If you are one of the first owners of Google Glass don't even think about trying to sell the device.
Google (GOOG) is being very clear to buyers of its Internet-connected glasses that they are forbidden from selling the device to anyone, or they risk having the service canceled.
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In its terms of service posted on the Google website, the tech giant said that Google Glass owners may not commercially resell the device and people can only order a single pair of the devices.
"You may not commercially resell any device, but you may give the device as a gift. Recipients of gifts may need to open and maintain a Google Wallet account in order to receive support from Google. These terms will also apply to any gift recipient," Google said in its terms of service.
Further down in the terms of service the company adds, "If you resell, loan, transfer, or give your device to any other person without Google's authorization, Google reserves the right to deactivate the device, and neither you nor the unauthorized person using the device will be entitled to any refund, product support, or product warranty."
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Google knows if the device has been transferred to someone else because the eyewear is registered with each buyer's Google account.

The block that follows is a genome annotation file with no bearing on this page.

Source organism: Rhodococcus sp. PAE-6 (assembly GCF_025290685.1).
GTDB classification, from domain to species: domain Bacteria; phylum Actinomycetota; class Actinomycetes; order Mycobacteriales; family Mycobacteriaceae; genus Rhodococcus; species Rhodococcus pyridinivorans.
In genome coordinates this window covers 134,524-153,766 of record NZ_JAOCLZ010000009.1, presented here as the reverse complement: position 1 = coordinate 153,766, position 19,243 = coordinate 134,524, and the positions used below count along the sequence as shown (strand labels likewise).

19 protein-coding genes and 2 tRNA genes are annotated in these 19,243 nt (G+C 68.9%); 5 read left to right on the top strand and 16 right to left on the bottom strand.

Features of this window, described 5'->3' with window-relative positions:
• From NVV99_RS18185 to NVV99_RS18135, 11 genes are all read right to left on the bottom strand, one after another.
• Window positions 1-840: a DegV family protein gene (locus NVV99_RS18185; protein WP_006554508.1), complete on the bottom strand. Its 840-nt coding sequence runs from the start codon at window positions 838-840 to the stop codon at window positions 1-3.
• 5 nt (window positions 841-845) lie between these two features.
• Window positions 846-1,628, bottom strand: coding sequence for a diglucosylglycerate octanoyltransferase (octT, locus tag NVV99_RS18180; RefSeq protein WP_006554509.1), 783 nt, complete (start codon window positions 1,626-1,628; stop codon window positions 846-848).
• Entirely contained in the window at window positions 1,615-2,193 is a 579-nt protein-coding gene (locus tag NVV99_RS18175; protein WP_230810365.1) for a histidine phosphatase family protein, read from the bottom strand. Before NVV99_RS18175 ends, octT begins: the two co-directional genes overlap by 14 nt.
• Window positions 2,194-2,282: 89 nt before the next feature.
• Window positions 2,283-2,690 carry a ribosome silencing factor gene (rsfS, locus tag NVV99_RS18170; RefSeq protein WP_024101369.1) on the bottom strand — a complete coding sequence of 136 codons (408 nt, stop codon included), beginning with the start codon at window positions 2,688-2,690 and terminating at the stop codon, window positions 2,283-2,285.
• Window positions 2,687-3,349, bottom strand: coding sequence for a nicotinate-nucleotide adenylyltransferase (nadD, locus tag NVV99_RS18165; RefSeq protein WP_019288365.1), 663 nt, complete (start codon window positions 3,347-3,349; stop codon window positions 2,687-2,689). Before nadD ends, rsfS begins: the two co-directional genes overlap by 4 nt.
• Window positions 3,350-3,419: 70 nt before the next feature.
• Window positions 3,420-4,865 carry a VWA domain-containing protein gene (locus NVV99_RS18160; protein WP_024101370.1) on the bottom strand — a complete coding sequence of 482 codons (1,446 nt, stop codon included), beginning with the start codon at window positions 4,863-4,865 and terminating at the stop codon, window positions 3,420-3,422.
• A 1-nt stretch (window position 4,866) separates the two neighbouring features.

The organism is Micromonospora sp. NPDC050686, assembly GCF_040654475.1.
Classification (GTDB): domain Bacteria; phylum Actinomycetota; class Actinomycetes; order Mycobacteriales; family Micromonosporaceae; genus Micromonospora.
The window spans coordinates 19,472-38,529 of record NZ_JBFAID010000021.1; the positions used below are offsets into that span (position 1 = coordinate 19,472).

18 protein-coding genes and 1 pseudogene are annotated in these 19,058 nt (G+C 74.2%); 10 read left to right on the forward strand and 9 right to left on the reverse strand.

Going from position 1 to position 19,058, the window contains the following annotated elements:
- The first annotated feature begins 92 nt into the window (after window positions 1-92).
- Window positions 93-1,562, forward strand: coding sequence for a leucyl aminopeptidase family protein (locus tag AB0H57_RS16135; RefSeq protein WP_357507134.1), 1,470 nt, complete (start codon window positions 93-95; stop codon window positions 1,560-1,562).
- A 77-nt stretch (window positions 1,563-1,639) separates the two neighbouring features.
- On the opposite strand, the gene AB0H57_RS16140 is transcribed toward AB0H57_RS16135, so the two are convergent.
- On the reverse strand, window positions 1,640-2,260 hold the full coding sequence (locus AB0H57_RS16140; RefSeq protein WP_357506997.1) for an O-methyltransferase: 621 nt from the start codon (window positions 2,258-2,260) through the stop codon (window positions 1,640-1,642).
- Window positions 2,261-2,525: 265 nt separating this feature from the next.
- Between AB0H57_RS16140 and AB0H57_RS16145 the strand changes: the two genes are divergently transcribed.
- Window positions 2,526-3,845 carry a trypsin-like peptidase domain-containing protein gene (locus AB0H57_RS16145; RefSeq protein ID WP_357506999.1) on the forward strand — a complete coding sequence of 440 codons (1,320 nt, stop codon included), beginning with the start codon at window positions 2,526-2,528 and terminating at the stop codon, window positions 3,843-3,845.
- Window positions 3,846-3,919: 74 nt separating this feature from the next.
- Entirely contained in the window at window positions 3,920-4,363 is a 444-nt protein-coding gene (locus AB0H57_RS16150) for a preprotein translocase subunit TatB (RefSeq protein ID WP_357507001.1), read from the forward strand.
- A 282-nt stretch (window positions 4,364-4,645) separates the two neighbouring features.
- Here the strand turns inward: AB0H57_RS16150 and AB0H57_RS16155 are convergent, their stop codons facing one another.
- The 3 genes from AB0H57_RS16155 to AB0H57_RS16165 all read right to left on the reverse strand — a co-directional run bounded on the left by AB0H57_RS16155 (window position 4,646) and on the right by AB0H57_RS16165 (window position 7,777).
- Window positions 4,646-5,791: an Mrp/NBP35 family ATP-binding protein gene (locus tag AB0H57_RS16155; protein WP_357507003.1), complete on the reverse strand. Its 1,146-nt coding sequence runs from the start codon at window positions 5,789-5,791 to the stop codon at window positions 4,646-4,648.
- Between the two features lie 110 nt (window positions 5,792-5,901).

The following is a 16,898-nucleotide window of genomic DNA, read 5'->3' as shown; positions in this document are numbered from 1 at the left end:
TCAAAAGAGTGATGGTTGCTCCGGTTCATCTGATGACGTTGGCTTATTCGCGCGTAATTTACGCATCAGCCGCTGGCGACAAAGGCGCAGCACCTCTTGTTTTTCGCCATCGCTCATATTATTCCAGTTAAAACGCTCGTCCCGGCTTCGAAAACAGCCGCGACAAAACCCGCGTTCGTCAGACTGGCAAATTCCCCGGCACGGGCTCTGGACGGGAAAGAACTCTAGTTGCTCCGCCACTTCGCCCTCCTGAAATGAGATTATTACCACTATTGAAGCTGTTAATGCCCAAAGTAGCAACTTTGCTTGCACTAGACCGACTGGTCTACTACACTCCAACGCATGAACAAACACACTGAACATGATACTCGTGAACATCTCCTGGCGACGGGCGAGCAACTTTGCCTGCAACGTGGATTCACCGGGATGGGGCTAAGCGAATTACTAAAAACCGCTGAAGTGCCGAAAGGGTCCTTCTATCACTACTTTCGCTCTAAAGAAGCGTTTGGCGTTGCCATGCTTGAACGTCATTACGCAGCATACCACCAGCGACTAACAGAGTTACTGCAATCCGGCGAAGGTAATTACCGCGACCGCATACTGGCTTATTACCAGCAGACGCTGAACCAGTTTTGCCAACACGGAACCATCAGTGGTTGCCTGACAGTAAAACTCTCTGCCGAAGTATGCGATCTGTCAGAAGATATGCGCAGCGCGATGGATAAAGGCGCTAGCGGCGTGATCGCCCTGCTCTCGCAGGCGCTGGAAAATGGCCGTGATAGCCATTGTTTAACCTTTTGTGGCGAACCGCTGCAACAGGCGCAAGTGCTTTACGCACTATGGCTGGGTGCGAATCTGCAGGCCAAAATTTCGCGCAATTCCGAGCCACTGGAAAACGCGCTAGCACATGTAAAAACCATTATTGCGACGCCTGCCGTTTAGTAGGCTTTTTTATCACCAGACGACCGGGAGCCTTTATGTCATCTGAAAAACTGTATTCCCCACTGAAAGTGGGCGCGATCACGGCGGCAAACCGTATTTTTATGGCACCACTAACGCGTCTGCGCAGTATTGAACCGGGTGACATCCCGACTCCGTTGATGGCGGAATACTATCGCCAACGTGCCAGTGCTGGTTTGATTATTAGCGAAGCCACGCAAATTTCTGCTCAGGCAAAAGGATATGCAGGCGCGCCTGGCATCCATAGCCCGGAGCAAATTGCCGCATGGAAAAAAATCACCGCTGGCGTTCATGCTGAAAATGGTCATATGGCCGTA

It's worth noting that software and digital media also are products that cannot be sold, but are rather licensed out to the consumer for use. And while Google's no-reselling policy may raise some anti-trust concerns, the company may be able to get away with it because the market is still so nascent, said Eleanor M. Fox, a law professor at New York university who focuses on anti-trust.
Google Glass is still a very new product. Currently, not just anyone can buy the eyewear. Earlier this year, Google selected people who applied for the opportunity to purchase the device before it hit mass market. Selected applicants still had to pay $1,500 for the device and just recently did the selected buyers begin to receive the Google Glass Explorer editions in the mail.
Fox said that because Google Glass is really the first product in such a nascent market, it can argue that it has a strong business purpose for banning the resell of the device because the company is still trying to get consumers to trust and like the product.
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However, it's argument could lose its edge if the product takes off.
"It's hardly a product now. The anti-competitive aspect looks minimal at this moment, but that could change very fast if it becomes something everyone wants," Fox said.
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